This collection of original essays on political and legal theory concentrates on themes dealt with in the work of Felix Oppenheim, including fundamental political and legal concepts and their implications for the scope of morality in politics and international relations. Among the issues addressed are the relationship between empirical and normative definitions of "freedom", "power", and "interests", whether governments are free to act against the national interest, and whether they can ever be morally obliged to do so.
In this paper I argue that we can learn much about wild justice and the evolutionary origins of social morality – behaving fairly – by studying social play behavior in group-living animals, and that interdisciplinary cooperation will help immensely. In our efforts to learn more about the evolution of morality we need to broaden our comparative research to include animals other than non-human primates. If one is a good Darwinian, it is premature to claim that only humans can (...) be empathic and moral beings. By asking the question What is it like to be another animal? we can discover rules of engagement that guide animals in their social encounters. When I study dogs, for example, I try to be a dogocentrist and practice dogomorphism. My major arguments center on the following big questions: Can animals be moral beings or do they merely act as if they are? What are the evolutionary roots of cooperation, fairness, trust, forgiveness, and morality? What do animals do when they engage in social play? How do animals negotiate agreements to cooperate, to forgive, to behave fairly, to develop trust? Can animals forgive? Why cooperate and play fairly? Why did play evolve as it has? Does being fair mean being more fit – do individual variations in play influence an individual''s reproductive fitness, are more virtuous individuals more fit than less virtuous individuals? What is the taxonomic distribution of cognitive skills and emotional capacities necessary for individuals to be able to behave fairly, to empathize, to behave morally? Can we use information about moral behavior in animals to help us understand ourselves? I conclude that there is strong selection for cooperative fair play in which individuals establish and maintain a social contract to play because there are mutual benefits when individuals adopt this strategy and group stability may be also be fostered. Numerous mechanisms have evolved to facilitate the initiation and maintenance of social play to keep others engaged, so that agreeing to play fairly and the resulting benefits of doing so can be readily achieved. I also claim that the ability to make accurate predictions about what an individual is likely to do in a given social situation is a useful litmus test for explaining what might be happening in an individual''s brain during social encounters, and that intentional or representational explanations are often important for making these predictions. (shrink)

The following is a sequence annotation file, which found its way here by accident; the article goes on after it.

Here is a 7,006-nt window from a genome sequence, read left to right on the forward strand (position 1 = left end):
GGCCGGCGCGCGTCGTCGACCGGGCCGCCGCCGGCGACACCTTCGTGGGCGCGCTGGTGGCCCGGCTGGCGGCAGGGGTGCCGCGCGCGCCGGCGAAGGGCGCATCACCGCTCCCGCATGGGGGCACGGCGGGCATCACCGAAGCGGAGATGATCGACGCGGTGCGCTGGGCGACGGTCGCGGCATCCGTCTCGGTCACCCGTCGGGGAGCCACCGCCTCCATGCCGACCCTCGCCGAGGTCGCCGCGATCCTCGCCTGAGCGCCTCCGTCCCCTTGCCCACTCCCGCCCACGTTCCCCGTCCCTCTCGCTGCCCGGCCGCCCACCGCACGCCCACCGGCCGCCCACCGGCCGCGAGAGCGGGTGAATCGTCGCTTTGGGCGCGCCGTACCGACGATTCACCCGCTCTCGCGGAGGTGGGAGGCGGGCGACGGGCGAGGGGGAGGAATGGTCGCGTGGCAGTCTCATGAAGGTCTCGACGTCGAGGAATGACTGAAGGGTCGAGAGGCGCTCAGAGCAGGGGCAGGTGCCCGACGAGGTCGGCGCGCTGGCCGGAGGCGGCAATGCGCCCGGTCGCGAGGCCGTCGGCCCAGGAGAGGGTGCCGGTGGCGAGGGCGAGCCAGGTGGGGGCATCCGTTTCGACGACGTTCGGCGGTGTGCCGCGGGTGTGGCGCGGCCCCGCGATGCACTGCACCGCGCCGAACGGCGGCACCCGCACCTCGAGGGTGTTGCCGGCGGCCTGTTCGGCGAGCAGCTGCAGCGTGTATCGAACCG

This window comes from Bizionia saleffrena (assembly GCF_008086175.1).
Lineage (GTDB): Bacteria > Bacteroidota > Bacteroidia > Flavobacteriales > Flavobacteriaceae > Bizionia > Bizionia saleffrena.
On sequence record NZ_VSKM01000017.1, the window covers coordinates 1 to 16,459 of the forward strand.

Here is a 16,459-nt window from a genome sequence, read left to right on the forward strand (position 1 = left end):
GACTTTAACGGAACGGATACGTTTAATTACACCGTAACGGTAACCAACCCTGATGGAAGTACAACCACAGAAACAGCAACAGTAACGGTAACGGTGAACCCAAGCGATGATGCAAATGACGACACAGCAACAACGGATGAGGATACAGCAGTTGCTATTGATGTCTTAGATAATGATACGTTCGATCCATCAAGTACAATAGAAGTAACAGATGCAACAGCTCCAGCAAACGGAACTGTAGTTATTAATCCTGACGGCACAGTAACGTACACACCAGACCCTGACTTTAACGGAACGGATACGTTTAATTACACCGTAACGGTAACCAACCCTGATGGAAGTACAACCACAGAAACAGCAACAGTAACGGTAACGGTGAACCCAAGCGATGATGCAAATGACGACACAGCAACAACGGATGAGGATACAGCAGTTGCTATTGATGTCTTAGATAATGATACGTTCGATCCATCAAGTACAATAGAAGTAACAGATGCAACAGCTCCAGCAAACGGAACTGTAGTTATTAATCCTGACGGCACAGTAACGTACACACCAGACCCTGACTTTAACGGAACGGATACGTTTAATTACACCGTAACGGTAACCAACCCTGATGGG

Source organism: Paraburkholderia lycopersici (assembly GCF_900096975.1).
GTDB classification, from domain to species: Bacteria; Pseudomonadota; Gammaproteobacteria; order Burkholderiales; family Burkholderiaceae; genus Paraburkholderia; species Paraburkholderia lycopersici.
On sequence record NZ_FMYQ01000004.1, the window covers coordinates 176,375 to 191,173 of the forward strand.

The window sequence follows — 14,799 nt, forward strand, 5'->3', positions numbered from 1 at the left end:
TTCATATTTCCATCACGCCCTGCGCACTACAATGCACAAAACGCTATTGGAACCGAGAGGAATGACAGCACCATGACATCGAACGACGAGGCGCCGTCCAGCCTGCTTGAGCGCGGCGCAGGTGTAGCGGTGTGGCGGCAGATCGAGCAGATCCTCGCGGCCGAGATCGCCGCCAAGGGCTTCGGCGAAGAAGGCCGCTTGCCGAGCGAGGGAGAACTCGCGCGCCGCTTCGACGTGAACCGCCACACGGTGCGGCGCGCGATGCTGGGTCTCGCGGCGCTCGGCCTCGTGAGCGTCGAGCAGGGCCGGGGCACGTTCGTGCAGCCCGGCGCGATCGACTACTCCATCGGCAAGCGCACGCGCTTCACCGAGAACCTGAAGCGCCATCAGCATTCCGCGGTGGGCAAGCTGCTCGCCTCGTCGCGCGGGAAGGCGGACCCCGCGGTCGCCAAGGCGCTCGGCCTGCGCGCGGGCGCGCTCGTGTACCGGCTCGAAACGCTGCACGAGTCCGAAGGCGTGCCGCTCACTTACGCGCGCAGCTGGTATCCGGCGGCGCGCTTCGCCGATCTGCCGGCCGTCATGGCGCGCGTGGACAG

My concern in this paper is how to reconcile a central tension in Hannah Arendt’s thinking, one that – if left unresolved – may make us reluctant to endorse her political theory. Arendt was profoundly and painfully aware of the horrors of political evil; in fact, she is almost unparalleled in 20 th century thought in her concern for the consequences of mass political violence, the victims of political atrocities, and the most vulnerable in political society – the stateless, the (...) pariahs, the outcasts. At least, this is the case in her discussions of concrete, historical political situations. Yet in her philosophical writings, she continues to argue that the political realm ultimately redeems human existence, and furthermore, that politics should remain distinct and autonomous from moral evaluation. Political action must be evaluated according to “greatness,” not goodness or any other explicitly moral or even ethical standard. She goes so far as to suggest that politics and morality may be deeply hostile to one another, and can only be reconciled in situations of extreme emergency. This can leave many feeling both perplexed and deeply uncomfortable with the theory of human action that Arendt proposes. Drawing on her notions of political conscience, judgment and - in particular - her account of forgiveness, in this paper I argue that Arendt offers an ethics of plurality, in which what is good is developed from what is most politically important: amor mundi, or love of our shared political world. (shrink)